Manage data like you manage people

Everyone in the organization plays a role in data management.
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There seems to be a growing opinion in business that IT should no longer carry all the responsibility for data. Take a more federated approach to spread the responsibility, and you can begin by applying people management methods to your information, recommends Thomas C. Redman, president of Navesink Consulting Group.

An organization's people are managed in such a way that everyone shares the work, Redman writes in a post at Harvard Business Review. The human resources department may establish the process for performance reviews, but department managers conduct the reviews. In this federated model, the corporate HR group defines the policy, departments adjust it as needed, and managers carry it out.

A similar division of labor can work for data management, Redman suggests. Since the task of creating, storing, using and presenting data is done by employees in departments, they have to be fully involved in data management. "Practically everyone is both a data creator and customer. This is where the real work of managing data and putting it to work lies. And it is where much responsibility for data must lie," he writes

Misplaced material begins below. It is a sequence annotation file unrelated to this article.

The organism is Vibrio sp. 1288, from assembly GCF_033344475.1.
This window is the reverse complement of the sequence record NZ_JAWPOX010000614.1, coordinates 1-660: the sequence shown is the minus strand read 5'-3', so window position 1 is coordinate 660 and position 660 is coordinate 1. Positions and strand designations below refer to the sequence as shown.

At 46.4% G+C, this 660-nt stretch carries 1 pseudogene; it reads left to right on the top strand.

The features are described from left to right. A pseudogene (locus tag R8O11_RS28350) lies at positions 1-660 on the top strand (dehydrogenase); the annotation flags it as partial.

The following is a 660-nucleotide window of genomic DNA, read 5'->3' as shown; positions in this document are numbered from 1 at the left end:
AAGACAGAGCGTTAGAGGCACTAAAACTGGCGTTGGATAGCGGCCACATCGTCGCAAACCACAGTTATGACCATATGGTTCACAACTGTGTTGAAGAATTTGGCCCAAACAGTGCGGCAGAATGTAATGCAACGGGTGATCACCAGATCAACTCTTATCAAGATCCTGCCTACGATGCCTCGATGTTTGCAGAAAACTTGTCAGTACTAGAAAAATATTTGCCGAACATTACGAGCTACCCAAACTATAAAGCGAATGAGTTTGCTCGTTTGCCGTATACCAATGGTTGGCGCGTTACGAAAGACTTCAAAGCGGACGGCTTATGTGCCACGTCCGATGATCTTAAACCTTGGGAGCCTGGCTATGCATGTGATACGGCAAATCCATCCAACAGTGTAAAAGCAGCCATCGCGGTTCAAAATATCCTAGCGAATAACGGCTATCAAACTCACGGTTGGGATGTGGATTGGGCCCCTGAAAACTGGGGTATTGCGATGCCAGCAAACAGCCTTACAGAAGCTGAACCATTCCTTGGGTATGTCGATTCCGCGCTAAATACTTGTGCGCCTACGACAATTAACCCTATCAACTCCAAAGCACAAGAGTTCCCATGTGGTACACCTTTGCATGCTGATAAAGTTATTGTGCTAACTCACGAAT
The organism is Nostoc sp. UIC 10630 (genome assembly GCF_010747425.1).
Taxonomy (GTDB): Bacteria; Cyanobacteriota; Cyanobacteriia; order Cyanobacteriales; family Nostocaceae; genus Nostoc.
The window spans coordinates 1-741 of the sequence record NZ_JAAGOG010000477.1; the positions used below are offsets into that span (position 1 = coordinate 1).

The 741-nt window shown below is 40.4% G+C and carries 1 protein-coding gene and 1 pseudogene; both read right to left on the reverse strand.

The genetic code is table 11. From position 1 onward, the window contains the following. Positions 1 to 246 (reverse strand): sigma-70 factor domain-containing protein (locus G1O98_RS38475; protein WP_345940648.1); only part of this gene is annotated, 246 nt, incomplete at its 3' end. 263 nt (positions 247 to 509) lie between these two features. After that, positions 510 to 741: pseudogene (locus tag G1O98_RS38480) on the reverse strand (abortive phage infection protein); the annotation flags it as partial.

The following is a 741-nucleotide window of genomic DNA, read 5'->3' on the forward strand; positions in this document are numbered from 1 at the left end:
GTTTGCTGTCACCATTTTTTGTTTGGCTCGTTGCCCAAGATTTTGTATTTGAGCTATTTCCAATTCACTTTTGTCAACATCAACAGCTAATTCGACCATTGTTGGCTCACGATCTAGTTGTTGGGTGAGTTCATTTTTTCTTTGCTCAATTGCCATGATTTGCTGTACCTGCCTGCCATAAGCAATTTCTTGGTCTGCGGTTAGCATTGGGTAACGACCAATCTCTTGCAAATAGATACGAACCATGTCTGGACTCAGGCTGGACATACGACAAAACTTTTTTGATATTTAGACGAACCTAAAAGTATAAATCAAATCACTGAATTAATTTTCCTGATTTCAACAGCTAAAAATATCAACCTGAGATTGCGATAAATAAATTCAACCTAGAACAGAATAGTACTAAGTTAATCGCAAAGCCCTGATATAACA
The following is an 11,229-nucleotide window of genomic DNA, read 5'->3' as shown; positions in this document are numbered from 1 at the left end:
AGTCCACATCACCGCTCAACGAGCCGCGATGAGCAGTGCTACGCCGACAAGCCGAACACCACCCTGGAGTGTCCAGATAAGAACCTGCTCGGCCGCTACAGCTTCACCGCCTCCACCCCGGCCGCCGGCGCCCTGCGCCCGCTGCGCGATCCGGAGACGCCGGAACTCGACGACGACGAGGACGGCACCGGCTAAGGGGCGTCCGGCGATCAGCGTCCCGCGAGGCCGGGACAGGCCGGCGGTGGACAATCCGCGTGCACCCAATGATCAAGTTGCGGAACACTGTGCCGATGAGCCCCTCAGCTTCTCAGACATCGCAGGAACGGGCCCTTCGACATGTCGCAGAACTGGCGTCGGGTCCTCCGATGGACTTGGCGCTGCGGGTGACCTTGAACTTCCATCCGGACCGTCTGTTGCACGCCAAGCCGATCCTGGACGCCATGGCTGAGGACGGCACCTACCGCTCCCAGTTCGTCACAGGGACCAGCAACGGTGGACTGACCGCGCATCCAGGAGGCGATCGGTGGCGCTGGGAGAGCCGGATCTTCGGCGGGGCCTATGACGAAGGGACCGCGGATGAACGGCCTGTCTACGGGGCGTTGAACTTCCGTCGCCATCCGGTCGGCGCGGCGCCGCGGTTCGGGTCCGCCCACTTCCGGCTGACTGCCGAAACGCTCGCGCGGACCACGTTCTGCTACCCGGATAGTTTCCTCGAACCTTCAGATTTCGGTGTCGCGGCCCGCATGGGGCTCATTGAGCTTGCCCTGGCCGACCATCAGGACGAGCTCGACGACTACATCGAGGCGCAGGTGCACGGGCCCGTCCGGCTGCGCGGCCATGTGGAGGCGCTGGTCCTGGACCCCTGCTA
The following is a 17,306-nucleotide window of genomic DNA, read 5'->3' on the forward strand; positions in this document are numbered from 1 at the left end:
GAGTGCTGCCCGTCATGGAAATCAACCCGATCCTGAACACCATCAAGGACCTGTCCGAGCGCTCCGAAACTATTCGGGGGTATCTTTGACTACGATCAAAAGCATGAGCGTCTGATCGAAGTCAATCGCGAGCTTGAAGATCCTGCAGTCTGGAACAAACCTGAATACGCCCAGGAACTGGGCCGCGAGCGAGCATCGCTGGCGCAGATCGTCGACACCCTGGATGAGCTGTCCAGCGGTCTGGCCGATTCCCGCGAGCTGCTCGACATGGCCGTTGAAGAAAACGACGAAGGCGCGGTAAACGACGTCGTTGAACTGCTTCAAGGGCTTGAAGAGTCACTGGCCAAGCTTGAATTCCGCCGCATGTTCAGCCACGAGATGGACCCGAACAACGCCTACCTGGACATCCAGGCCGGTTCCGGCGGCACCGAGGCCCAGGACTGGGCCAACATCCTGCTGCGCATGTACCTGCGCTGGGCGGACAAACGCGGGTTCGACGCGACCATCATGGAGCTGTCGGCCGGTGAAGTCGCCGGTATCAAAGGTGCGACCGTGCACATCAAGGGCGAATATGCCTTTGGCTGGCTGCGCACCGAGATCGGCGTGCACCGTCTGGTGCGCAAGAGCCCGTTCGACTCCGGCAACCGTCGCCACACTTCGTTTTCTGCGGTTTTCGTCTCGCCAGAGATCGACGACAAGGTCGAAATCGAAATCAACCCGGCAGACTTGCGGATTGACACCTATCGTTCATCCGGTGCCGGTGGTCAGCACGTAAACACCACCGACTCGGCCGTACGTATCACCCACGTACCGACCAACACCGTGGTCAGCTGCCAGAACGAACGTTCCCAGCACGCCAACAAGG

A policy for helping individuals manage data should be set at the corporate level. Special attention should be given to the process of managing metadata, which will simplify data sharing and enhance employees' understanding of it.

"Taken together, these points represent a sea change in thinking, particularly for those whose most senior data person is a technical architect, buried deep in the bowels of IT," Redman writes. "This will not do. Just as the head of HR is among the top few people in a company, data requires very senior leadership."

For more:
- see Thomas C. Redman's post at Harvard Business Review

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